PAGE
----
I understand the impulse for smart, independent-minded libertarians to flee what seems like an increasingly anti-intellectual American Right and seek conversations and alliances with the friendlier parts of the left-of-center. But the vacuum on the Right also militates in favor of smart, idiosyncratic thinkers trying to fill it, instead of fighting for a seat at the crowded liberal table. That doesn't mean registering as a Republican, attending CPAC, or casting a vote for McCain-Palin (or the next iteration thereof). But it means being open to the possibility that the old fusionism, battered and bruised as it is, may still hold as much promise for the advancement of libertarian policy goals as "liberaltarianism" ever will.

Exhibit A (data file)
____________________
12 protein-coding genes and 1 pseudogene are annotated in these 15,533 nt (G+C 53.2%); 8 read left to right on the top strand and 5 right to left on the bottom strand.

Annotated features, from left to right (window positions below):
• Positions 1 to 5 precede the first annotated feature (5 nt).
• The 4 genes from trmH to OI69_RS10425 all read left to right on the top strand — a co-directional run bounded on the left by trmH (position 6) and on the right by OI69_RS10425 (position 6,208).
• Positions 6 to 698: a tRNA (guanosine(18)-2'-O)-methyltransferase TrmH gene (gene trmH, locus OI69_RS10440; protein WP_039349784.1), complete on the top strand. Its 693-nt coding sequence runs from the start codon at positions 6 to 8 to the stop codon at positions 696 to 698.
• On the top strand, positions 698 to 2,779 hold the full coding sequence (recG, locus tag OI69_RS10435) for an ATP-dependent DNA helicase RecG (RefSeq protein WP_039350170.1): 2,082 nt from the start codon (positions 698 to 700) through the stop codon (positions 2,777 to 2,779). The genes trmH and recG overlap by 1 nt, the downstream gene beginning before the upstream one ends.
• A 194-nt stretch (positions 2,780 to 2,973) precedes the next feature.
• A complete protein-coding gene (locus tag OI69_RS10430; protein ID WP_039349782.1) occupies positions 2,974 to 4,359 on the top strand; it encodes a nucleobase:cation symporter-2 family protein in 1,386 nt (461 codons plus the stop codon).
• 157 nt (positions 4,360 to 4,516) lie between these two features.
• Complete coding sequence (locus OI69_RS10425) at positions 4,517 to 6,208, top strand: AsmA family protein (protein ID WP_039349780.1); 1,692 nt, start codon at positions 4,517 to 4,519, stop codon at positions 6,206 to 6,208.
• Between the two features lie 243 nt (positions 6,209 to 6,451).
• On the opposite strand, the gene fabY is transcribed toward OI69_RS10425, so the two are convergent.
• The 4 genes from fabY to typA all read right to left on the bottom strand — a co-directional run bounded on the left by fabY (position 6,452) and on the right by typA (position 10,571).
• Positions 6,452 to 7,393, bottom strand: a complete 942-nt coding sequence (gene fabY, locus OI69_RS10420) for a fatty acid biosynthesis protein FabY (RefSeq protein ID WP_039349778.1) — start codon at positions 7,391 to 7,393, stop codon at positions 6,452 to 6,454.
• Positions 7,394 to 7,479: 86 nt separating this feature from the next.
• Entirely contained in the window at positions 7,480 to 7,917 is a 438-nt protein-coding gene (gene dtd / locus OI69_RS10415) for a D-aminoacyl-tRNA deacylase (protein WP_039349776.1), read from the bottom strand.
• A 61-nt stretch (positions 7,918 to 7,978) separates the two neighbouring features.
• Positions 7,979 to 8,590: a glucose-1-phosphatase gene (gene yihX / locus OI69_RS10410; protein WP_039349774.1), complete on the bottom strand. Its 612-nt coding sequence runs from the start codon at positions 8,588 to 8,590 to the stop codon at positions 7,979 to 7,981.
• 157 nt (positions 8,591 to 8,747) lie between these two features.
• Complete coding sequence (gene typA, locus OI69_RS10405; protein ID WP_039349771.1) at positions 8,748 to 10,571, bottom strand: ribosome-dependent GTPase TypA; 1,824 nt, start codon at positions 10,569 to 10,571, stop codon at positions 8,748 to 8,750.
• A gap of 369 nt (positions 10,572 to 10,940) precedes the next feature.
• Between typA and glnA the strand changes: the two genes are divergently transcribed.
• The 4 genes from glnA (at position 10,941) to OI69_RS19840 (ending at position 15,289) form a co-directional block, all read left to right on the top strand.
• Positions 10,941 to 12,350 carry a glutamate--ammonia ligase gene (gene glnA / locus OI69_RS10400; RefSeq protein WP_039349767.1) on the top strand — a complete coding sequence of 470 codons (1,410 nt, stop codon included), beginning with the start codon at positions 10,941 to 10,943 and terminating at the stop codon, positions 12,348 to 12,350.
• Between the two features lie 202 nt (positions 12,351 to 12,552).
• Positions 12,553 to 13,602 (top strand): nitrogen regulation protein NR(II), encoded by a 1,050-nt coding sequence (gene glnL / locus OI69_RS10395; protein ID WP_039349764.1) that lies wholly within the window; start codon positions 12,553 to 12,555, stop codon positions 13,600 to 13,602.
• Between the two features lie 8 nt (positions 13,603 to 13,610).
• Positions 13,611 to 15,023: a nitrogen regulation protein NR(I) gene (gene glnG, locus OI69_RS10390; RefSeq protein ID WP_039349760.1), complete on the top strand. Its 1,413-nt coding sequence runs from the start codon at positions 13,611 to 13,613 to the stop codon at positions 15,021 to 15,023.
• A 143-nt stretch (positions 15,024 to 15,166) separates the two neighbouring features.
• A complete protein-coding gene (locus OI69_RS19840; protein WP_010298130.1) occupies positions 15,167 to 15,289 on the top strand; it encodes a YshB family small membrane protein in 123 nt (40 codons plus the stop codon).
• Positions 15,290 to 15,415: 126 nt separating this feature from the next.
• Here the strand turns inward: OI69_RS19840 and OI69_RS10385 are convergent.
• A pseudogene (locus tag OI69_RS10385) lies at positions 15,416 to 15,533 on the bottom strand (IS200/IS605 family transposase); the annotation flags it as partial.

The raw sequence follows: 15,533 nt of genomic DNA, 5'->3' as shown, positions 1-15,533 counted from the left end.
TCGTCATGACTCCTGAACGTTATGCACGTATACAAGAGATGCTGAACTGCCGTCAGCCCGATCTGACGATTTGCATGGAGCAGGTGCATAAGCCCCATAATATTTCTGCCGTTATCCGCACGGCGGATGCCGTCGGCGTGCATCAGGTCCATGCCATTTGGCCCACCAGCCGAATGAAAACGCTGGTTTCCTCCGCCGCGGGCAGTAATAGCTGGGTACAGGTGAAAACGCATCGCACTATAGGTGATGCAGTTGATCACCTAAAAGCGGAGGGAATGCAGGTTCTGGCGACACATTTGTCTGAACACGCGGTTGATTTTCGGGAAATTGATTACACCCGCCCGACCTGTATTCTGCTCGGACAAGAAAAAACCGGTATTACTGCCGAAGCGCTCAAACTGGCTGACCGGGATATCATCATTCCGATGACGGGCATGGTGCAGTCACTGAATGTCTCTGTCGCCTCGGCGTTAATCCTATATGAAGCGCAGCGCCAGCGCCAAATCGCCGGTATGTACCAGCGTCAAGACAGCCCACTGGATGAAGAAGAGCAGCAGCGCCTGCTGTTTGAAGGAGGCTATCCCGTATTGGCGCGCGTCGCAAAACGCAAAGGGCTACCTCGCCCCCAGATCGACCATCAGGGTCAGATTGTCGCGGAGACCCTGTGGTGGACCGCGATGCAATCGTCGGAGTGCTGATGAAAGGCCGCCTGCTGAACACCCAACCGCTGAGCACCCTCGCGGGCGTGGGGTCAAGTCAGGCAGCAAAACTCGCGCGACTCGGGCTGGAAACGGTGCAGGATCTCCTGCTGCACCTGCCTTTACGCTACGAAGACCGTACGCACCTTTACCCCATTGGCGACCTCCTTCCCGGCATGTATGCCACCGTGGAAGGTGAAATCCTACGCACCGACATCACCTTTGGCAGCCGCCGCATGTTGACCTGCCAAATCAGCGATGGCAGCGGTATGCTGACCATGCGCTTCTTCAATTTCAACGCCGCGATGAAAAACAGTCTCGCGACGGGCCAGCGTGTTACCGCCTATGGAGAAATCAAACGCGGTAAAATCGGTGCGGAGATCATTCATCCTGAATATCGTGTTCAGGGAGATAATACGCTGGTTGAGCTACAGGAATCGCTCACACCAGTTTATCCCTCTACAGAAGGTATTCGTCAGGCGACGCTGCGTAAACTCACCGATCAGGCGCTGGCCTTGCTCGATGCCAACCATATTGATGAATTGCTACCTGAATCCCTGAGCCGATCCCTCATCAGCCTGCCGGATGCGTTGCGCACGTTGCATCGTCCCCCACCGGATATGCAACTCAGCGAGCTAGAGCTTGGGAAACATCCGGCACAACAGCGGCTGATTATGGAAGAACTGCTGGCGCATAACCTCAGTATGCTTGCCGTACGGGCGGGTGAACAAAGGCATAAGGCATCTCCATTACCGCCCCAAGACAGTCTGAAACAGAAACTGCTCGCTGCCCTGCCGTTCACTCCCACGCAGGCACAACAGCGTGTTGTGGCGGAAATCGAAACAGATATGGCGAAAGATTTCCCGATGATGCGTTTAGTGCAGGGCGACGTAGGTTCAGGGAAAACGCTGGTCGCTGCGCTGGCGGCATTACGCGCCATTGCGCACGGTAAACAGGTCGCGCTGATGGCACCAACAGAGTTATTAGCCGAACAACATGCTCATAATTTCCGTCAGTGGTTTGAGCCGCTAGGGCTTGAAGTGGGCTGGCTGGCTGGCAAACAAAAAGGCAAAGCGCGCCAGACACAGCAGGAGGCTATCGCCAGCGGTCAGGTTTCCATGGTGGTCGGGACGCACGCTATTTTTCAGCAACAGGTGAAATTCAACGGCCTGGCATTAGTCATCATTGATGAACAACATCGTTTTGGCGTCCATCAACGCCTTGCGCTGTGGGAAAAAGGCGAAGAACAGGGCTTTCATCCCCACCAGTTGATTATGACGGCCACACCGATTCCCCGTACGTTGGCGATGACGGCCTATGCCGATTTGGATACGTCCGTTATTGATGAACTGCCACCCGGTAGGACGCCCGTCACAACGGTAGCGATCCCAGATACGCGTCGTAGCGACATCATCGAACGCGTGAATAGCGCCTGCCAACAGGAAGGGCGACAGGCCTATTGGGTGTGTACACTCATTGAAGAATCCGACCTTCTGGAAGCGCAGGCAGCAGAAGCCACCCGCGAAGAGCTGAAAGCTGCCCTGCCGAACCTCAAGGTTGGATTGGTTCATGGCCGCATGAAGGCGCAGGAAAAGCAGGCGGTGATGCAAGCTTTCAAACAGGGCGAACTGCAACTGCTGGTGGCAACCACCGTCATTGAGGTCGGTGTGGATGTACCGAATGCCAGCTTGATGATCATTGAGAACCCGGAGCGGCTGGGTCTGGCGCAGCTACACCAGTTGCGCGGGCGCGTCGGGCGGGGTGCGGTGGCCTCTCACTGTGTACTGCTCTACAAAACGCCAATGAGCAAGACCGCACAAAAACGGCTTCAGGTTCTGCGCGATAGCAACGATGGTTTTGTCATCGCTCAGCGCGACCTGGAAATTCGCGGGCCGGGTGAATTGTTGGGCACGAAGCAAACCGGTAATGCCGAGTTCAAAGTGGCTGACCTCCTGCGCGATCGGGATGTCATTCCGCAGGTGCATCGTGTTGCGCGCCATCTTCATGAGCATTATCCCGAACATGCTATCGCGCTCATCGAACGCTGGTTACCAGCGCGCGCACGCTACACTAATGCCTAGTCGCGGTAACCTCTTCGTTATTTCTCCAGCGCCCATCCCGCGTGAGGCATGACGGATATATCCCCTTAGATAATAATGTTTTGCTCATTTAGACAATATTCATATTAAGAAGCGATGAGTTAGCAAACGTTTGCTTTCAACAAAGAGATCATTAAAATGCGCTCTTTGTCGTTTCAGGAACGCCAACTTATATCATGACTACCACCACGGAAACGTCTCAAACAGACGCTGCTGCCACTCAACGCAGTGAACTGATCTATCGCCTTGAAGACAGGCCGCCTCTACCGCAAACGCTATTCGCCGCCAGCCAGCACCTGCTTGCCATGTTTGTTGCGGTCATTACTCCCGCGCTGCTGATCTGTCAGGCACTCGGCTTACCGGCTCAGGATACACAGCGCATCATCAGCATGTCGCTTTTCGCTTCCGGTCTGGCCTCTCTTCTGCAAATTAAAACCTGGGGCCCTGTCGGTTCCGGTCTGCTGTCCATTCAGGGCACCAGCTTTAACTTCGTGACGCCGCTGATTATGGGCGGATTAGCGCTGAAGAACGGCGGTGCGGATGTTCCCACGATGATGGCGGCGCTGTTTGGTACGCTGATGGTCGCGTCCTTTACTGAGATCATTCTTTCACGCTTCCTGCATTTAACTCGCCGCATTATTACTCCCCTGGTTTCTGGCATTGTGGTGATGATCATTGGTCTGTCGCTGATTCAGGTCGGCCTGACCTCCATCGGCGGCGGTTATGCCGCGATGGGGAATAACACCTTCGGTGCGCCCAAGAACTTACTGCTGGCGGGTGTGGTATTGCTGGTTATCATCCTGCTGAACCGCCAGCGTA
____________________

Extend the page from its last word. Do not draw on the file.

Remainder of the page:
An interesting take. But I think the Bush years convinced many libertarians that both parties are equally unresponsive to libertarian calls. Throughout the Aughts, the GOP gave fewer and fewer reasons for libertarians to remain in the coalition. With no lesser of the two evils, some libertarians will probably seek a seat at the table, even if it is one chair out of many.
Until the Obama administration and the Democratic congress show more of their true colors, a folding chair in the East Room probably looks better than a prominent spot on a stump out in the wilderness.